Micromobility company Bird has officially joined the ranks of e-scooter and e-bike operators that are integrated with Google Maps, which now surfaces nearby vehicles for users in the U.S.
Bird’s announcement comes just a day after Spin also announced its integration with Google Maps and just a few weeks after Lime, which has been integrated with Google Maps since 2019, announced an integration with transit planning app Moovit.
Bird already works with mobility-as-a-service platforms including Skipr, Tranzer and soon Whim in Antwerp and throughout Belgium. The company has also recently partnered with major national rail companies SNCF in France and Trenitalia in Italy. It plans to expand its Google Maps integration with Bird’s partner cities outside of the U.S. in the future, according to a spokesperson for the company. These sorts of integrations are par for the course as micromobility companies seek to become further entwined with the broader transportation ecosystem.
“As demand for sustainable transportation increases, Bird is committed to meeting this need while simultaneously reducing street traffic in already congested cities and towns,” said Bird CEO and founder Travis VanderZanden, in a statement. “Through our integration with Google Maps, we are making it easier for individuals to embrace new modes of eco-friendly travel and to ultimately eliminate our collective reliance on congestion inducing, gas-powered cars – especially in urban settings across the globe where a majority of trips are under five miles.”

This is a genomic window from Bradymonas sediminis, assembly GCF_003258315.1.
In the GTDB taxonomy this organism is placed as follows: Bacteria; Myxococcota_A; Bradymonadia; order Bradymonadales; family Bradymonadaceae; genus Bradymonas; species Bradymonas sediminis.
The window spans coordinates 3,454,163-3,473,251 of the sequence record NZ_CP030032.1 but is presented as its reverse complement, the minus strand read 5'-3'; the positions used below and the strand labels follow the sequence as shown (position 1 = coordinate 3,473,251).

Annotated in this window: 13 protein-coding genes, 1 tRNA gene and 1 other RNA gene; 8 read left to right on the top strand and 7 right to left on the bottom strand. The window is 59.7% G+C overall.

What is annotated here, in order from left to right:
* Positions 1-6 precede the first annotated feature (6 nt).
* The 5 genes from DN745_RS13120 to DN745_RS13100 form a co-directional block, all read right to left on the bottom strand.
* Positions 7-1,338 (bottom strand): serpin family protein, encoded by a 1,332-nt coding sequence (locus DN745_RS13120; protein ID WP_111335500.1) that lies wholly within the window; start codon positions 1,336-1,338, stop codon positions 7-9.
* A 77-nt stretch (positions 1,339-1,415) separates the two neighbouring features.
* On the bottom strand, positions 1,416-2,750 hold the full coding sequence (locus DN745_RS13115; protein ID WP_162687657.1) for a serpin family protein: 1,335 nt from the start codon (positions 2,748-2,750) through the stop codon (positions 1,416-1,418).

As with Lime and Spin, Bird’s vehicles will show up as an option under the bike toggle of the Google Maps app. The app will show information such as estimated travel time, cost and environmental impact. Bird did not respond in time for publication to a request for information on whether estimated battery range would also be available, which is displayed with Lime and Spin’s vehicles on the app.
Users who choose to take a trip with Bird will have to click on the “unlock” button displayed on the bottom of the Google Maps screen, which will direct them to the Bird app, available on iOS and Android, to unlock and pay for a vehicle.
Bird’s news about its integration with Google Maps comes on the same day that the operator, along with Veo and Lime, launch New York City’s first e-scooter pilot in the Bronx. The timing of this launch alone would make this integration beneficial for Bird, but the scooter company potentially stands to gain even more in NYC. Last month, Google Maps began trialing a feature in the big apple to show users which train cars were the busiest in order to help riders social distance better. Now, those users can ostensibly choose to seek out a Bird or Lime vehicle via the app rather than cram into a packed subway car.